These drawbacks of testing are explained in a blog post by Daisy Christodoulou who took part in a debate recently with Toby Young, Tristram Hunt and Tony Little on the subject of testing. Daisy explains that the proposition of the debate was that tests were ‘essentially a necessary evil…in many ways inimical to good education…Tony Little said that our focus should not be on exams, but on ensuring a love of learning.’ In her post Daisy argues coherently that testing is nonetheless very useful for the reliable feedback it provides and the way the ‘testing effect’ aids memory. I agree but would go further than arguing for teacher set tests. I question the assumption that external exams such as GCSEs and A levels are just a necessary evil, inimical to good education. I’ll explain further.

A week ago my school had their year 13 parent’s evening. The talk was all of university applications and predicted grades. Students had been investigating universities and realisation had dawned that they were not going to get to the prestigious institutions their ambitions desired without those crucial A grades. Every year students that had never quite been able to take their studies seriously wise up to reality, you can see a new purpose in their demeanour as they ‘set aside childish things’ and get down to some serious study. External exams are essential for good education because without them too many students would never summon up that motivation to learn, or to learn enough, in enough detail and never reach a standard they would otherwise be capable of. Witness what happens when teachers are told their subject will still be taught but no longer examined at GCSE or A level. You may have noticed the campaigns to stop A levels being scrapped in languages such as Polish. Teachers know perfectly well that what is examined generally IS what is taken seriously. Where exams aren’t used other forms of competition tend to arise to serve the same purpose.

The assumption that motivation in education should be intrinsic goes pretty unquestioned but while most teachers would profess to believe this, their behaviour would suggest otherwise. Why is it that every year children are under so much stress from SATs? The children have no reason to take these seriously. It is the teachers that explain the importance of these tests to the pupils – to ensure they take the tests seriously, that they pay attention and work hard. Researchers expect a significant diminution in performance on tests when the stakes are low and have to factor this into their analysis.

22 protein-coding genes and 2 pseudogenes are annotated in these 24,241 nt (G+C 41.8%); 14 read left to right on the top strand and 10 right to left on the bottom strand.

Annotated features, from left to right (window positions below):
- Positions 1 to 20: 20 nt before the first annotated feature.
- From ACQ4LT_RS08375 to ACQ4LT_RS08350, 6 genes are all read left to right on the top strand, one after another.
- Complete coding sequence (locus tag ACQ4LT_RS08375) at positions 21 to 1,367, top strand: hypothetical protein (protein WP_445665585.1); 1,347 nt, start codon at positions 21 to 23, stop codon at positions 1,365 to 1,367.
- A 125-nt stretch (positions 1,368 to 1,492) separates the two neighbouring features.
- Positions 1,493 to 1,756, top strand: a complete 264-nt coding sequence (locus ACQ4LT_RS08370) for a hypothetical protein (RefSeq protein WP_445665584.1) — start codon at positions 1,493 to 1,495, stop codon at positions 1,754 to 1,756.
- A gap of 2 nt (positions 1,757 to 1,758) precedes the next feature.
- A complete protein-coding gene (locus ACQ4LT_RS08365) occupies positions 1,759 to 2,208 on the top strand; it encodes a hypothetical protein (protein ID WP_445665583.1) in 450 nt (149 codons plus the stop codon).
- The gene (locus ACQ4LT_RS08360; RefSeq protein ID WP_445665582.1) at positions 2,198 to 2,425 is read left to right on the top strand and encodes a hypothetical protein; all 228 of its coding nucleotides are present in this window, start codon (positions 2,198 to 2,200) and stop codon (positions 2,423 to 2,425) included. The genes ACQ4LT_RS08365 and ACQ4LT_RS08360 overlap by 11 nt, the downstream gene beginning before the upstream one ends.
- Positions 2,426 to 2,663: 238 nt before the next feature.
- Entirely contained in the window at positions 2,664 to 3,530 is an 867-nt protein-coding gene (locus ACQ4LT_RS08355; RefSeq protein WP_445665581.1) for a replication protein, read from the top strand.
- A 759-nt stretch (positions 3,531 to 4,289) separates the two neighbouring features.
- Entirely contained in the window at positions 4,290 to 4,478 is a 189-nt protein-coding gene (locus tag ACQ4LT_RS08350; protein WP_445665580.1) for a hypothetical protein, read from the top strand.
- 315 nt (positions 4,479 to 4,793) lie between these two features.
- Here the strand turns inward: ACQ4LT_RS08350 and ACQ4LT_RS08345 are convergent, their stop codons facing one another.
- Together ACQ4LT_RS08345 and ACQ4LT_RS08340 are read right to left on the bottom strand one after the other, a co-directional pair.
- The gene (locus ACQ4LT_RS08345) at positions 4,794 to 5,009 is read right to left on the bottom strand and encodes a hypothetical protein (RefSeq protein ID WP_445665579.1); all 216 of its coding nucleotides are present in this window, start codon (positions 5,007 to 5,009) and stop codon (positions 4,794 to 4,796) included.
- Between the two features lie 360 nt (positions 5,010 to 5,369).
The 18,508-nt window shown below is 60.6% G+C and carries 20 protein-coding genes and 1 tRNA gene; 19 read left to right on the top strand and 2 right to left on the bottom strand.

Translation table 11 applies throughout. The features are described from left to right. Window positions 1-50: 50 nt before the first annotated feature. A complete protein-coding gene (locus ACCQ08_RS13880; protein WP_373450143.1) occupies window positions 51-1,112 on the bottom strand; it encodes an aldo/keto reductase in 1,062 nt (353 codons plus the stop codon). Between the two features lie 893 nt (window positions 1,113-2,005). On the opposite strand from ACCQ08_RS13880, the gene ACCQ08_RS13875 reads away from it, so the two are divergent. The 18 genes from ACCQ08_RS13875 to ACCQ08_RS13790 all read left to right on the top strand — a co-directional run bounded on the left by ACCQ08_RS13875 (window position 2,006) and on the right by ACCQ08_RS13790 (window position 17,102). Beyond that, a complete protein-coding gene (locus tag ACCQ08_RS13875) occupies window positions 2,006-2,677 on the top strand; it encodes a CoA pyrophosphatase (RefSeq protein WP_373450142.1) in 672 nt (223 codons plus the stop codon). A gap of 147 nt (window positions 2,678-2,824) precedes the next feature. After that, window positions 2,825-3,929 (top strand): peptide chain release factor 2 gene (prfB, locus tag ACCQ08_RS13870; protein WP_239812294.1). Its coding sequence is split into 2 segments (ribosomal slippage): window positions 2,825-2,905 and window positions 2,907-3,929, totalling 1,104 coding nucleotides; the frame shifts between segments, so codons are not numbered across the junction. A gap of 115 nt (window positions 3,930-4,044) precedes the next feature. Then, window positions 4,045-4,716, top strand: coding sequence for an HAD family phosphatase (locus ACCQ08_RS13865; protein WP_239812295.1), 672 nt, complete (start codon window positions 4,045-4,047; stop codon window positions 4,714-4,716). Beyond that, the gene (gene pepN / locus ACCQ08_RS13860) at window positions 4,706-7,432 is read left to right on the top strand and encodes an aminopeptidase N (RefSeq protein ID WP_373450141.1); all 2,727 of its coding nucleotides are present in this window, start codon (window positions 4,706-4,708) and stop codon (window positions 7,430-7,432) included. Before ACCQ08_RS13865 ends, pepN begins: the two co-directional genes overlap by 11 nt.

Eric Kalenze said in his talk at ResearchEd that extrinsic motivation is seriously underrated in education and I agree with him. On the one hand we must avoid bribing children when they would or could work happily with no reward, this is clearly counterproductive. We also want to skilfully withdraw extrinsic rewards as we can see the children are becoming capable of appreciating the content for its own sake. We want to stimulate our students’ curiosity, help them to appreciate what they are learning. However, human motivation is complex. Just how many children ever would learn to their full potential with only intrinsic motivators? I’ve certainly heard of some but even then enthusiasms tend to be selective. I can’t help thinking that if avoidance of extrinsic motivators was an educational panacea Steiner Schools would have taken off in a way they never have.

Just how many students would be sitting in our secondary schools or our A level classes if it were not compulsory and they didn’t need proof of their learning for success later in life? Could it be that external exams rather than being harmful to deeper learning are actually the very REASON why children end up learning lots? If, at 16, it had made no difference to my future whether I understood maths GCSE I might just have spent more time following my enthusiasm for 19thC novels and neglected mathematics entirely. I have also known countless students fall in love with a subject as they study but the initial impetus for that study was the desire for exam success. To really excel in a subject takes serious hard work and discipline. Often the rewards of study are only really appreciated after much toil. Even as an adult can I really say that my motivation to learn things I find interesting is purely for its own sake? So often that genuine curiosity is mixed with a wish for acknowledgment of our erudition or a desire to bolster our own self esteem through feeling learned.

Exams are a double edged sword. True, that focus on exam success over the subject matter taught for its own sake is undoubtedly harmful. We must work to limit that harm while acknowledging that exam certificates are often the very reason our students choose to study. The idea most children would learn more without exams is untested idealism and ignores lived reality.

Every September I ask my new year 12 politics students why they are studying A levels. Every year they tell me it is so they can go to university and get a good career. At the end of every year I ask them if they are pleased they now understand so much more about politics – and they are. Job done!